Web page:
### Abstract

The authors study the phase behavior of mixtures of monodisperse colloidal spheres with a depletion agent which can have arbitrary shape and can possess a polydisperse size or shape distribution. In the low concentration limit considered here, the authors can employ the free-volume theory and take the geometry of particles of the depletion agent into account within the framework of fundamental measure theory. The authors apply their approach to study the phase diagram of a mixture of (monodisperse) colloidal spheres and two polydisperse polymer components. By fine tuning the distribution of the polymer, it is possible to construct a complex phase diagram which exhibits two stable critical points.

I. INTRODUCTION

II. THEORY

A. Free-volume theory

B. Fundamental measure theory

C. Generalization to polydisperse depletion agent

III. DISTRIBUTION FUNCTIONS

IV. RESULTS

A. Influence of size polydispersity

B. Influence of shape polydispersity

C. Ternary mixtures with a bimodal polydisperse distribution

V. DISCUSSION

### Key Topics

- Colloidal systems
- 57.0
- Polymers
- 34.0
- Critical point phenomena
- 31.0
- Phase diagrams
- 27.0
- Phase separation
- 14.0

## Figures

(a) Phase diagrams of mixtures of colloids and polydisperse (spherical) polymer with an average size ratio and (b) the corresponding distributions. We employ a free-volume theory based on the BMCSL equation of state. For low degrees of polydispersity, corresponding to (full lines), the fluid-fluid phase separation is metastable with respect to fluid-solid coexistence. Upon increasing the degree of polydispersity, corresponding to (dash-dotted lines) and (dotted lines), the fluid-fluid coexistence is stabilized.

(a) Phase diagrams of mixtures of colloids and polydisperse (spherical) polymer with an average size ratio and (b) the corresponding distributions. We employ a free-volume theory based on the BMCSL equation of state. For low degrees of polydispersity, corresponding to (full lines), the fluid-fluid phase separation is metastable with respect to fluid-solid coexistence. Upon increasing the degree of polydispersity, corresponding to (dash-dotted lines) and (dotted lines), the fluid-fluid coexistence is stabilized.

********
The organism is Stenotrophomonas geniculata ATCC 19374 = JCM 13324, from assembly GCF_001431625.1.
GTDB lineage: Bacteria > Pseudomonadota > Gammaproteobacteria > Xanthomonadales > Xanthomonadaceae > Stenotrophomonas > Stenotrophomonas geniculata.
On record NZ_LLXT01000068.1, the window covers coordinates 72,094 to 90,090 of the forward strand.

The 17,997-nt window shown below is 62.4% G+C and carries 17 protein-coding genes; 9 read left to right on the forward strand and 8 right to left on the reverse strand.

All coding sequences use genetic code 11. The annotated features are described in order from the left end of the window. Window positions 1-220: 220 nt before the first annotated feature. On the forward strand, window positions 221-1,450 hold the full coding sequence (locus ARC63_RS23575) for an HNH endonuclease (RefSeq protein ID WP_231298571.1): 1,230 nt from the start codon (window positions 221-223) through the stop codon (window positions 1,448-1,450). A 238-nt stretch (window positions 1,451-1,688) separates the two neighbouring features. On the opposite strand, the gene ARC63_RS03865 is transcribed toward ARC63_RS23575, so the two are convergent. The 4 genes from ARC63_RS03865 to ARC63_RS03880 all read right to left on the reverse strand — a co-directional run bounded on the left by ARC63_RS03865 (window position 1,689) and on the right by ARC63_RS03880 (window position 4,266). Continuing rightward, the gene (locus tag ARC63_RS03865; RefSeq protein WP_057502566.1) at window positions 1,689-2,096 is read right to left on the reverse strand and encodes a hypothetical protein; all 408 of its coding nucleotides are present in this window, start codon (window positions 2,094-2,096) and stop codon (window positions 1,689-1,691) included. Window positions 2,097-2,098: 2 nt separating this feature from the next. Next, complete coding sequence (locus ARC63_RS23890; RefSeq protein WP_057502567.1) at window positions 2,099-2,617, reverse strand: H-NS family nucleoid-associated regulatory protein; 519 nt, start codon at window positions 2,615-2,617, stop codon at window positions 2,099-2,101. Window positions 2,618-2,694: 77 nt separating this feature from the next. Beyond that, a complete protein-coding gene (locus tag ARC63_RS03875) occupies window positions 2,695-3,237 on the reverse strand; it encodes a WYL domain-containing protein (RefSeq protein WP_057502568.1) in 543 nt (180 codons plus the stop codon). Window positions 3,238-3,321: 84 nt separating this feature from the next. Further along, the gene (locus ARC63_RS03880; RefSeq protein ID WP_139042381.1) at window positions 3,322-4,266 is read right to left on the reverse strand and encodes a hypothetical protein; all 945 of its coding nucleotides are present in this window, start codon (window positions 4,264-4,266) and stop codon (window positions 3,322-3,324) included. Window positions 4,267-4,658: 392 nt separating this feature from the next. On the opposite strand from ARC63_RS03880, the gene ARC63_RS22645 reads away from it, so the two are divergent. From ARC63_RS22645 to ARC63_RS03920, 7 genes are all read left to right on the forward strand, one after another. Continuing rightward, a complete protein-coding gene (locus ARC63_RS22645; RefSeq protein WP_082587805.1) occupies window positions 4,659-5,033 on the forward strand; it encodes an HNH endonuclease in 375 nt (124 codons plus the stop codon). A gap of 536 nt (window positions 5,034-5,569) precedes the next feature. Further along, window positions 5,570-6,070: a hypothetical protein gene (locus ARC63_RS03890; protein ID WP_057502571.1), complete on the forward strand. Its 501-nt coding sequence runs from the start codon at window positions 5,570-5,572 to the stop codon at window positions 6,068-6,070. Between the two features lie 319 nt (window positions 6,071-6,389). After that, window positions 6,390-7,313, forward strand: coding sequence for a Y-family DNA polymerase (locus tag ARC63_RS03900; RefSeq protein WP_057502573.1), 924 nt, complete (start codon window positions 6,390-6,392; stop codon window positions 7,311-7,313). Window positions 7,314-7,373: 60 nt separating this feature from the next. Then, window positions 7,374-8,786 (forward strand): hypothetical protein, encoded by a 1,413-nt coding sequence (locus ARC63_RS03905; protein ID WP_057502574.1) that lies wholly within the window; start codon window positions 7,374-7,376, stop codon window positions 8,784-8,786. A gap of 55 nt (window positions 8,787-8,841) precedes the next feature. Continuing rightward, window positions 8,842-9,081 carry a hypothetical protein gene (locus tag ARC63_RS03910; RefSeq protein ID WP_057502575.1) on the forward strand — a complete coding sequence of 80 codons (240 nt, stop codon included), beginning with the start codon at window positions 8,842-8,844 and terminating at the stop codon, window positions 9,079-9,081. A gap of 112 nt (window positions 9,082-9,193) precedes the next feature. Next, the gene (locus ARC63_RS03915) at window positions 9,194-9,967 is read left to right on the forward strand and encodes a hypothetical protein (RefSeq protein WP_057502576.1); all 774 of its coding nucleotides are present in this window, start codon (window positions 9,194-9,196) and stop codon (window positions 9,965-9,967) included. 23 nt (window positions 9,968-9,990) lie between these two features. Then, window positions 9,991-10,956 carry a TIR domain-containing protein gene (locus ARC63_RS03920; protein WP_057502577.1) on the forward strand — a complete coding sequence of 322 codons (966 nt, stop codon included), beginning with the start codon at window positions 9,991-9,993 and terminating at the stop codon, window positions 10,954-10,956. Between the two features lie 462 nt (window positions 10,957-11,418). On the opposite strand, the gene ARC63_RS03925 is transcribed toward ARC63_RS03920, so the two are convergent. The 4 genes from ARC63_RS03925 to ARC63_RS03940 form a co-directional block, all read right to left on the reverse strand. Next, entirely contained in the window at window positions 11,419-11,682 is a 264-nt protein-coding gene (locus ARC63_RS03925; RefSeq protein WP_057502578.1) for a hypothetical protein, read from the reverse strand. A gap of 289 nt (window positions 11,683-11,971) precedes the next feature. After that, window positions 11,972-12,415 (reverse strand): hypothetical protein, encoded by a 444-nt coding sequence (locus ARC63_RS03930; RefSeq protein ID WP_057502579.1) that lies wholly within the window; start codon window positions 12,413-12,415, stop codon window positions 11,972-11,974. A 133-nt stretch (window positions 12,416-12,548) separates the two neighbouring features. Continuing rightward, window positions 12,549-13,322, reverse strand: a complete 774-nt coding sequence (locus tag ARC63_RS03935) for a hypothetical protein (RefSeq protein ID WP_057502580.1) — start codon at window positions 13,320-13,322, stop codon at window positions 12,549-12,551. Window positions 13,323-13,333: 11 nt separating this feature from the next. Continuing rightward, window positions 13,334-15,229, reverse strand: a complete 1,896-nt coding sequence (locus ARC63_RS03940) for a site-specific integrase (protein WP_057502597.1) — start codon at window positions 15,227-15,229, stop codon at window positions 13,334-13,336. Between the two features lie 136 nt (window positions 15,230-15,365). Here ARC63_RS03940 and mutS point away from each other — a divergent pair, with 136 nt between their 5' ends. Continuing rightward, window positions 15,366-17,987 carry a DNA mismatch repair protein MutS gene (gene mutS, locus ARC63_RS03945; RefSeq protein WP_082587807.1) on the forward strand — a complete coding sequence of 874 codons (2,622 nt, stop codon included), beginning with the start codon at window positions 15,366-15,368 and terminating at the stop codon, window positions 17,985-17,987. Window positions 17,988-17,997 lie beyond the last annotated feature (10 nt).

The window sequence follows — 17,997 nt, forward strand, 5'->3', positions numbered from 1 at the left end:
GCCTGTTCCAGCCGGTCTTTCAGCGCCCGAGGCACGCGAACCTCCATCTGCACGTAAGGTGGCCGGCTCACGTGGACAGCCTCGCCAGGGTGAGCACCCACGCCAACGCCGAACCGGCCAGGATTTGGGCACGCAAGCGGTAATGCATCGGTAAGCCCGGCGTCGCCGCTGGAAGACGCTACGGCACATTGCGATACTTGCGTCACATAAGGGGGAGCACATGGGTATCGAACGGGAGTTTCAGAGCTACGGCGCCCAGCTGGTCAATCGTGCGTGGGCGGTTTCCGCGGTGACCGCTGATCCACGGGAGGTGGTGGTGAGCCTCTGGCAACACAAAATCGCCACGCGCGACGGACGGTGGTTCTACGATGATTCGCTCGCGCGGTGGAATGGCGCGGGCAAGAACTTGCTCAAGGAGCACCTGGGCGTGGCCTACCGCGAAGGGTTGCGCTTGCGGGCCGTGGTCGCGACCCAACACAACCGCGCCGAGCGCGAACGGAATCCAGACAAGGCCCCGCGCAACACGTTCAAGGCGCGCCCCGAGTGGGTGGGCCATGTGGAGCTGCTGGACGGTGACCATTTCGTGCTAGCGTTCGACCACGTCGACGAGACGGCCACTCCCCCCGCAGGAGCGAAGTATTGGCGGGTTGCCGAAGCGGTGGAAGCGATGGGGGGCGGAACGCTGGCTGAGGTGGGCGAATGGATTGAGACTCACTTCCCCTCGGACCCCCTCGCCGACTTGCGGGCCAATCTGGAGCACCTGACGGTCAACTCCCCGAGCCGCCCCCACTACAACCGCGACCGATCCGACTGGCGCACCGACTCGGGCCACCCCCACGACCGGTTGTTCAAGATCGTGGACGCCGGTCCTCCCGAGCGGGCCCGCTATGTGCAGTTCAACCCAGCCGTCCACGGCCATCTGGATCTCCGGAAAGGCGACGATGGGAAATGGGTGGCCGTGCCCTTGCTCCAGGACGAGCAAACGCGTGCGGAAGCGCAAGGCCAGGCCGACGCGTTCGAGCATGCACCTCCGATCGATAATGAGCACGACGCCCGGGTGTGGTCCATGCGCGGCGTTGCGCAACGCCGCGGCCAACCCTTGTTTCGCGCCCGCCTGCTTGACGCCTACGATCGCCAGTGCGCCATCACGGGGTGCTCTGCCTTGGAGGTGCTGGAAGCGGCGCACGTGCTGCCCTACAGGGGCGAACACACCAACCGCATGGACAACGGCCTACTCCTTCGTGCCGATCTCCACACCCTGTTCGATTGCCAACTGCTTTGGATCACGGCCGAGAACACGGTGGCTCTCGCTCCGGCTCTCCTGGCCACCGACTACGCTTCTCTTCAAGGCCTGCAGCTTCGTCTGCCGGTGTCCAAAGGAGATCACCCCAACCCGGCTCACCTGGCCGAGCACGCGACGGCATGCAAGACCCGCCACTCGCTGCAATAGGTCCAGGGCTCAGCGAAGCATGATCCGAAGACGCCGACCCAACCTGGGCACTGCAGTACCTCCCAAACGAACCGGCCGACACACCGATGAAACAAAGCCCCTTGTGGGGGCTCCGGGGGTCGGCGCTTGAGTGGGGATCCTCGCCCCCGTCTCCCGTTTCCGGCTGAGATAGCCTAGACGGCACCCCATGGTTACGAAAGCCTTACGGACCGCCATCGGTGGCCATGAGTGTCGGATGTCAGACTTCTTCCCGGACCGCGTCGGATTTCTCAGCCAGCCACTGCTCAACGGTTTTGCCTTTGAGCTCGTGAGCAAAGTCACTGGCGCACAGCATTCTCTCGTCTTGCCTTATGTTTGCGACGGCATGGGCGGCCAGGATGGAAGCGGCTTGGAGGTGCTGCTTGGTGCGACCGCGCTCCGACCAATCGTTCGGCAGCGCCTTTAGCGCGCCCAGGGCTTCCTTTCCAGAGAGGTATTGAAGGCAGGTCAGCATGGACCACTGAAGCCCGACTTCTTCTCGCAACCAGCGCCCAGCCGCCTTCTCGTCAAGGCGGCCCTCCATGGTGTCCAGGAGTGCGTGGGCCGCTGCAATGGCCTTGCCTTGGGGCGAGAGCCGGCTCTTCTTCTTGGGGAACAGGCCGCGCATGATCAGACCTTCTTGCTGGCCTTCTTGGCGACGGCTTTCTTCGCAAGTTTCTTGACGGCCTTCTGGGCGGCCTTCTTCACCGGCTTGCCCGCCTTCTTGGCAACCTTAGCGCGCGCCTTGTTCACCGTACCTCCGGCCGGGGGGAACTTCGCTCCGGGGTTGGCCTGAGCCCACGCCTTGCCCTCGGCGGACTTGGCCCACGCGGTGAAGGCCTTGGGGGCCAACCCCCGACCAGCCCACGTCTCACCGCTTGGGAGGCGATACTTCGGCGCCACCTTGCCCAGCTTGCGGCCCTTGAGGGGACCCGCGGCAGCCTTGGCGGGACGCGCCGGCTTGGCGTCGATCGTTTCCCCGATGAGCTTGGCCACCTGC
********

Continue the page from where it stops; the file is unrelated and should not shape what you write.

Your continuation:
Effect of shape polydispersity of the depletion agent on the phase behavior of a mixture of colloids and depletion agent. The depletion agent consists of ellipsoids with half axes and . The mean value of the distribution is fixed at while the size ratio between the depletion agent and the colloid is fixed at . For (full lines) the fluid-fluid coexistence is metastable and similar to the monodisperse case (not shown here). Upon increasing the degree of polydispersity we find two stable fluid phases. The phase diagram for (dashed lines) exhibits a stable critical point and a triple point.

Effect of shape polydispersity of the depletion agent on the phase behavior of a mixture of colloids and depletion agent. The depletion agent consists of ellipsoids with half axes and . The mean value of the distribution is fixed at while the size ratio between the depletion agent and the colloid is fixed at . For (full lines) the fluid-fluid coexistence is metastable and similar to the monodisperse case (not shown here). Upon increasing the degree of polydispersity we find two stable fluid phases. The phase diagram for (dashed lines) exhibits a stable critical point and a triple point.